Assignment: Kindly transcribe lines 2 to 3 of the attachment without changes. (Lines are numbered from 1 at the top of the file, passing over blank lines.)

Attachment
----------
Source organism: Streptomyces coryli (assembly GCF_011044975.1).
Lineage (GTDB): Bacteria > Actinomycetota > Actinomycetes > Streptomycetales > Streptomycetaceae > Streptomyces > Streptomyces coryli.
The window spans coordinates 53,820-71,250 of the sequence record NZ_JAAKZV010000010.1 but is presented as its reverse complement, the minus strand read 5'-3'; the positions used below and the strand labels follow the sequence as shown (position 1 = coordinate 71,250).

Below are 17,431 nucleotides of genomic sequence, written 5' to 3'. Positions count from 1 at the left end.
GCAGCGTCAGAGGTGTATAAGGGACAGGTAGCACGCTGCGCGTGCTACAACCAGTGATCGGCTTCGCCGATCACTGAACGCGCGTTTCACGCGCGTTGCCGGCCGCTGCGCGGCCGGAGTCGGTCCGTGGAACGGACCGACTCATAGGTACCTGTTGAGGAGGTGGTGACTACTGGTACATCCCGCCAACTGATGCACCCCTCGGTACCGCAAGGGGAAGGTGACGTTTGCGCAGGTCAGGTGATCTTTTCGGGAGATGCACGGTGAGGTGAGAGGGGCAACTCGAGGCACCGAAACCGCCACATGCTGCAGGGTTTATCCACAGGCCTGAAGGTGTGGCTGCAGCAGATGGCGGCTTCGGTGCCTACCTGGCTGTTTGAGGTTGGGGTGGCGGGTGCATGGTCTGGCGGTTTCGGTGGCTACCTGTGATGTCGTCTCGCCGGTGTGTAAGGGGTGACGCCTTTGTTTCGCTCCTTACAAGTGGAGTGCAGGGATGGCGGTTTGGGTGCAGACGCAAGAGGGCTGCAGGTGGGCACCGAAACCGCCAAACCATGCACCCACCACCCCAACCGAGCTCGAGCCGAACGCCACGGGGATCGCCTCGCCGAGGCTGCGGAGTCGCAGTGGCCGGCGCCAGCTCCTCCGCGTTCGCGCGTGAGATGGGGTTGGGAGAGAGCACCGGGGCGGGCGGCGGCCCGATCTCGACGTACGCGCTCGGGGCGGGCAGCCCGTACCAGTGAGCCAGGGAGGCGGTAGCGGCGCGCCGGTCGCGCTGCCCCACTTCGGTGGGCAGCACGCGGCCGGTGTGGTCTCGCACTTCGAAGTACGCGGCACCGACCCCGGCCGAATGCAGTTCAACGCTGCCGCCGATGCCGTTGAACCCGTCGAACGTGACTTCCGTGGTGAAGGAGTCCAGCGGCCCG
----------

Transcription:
Lineage (GTDB): Bacteria > Actinomycetota > Actinomycetes > Streptomycetales > Streptomycetaceae > Streptomyces > Streptomyces coryli.
The window spans coordinates 53,820-71,250 of the sequence record NZ_JAAKZV010000010.1 but is presented as its reverse complement, the minus strand read 5'-3'; the positions used below and the strand labels follow the sequence as shown (position 1 = coordinate 71,250).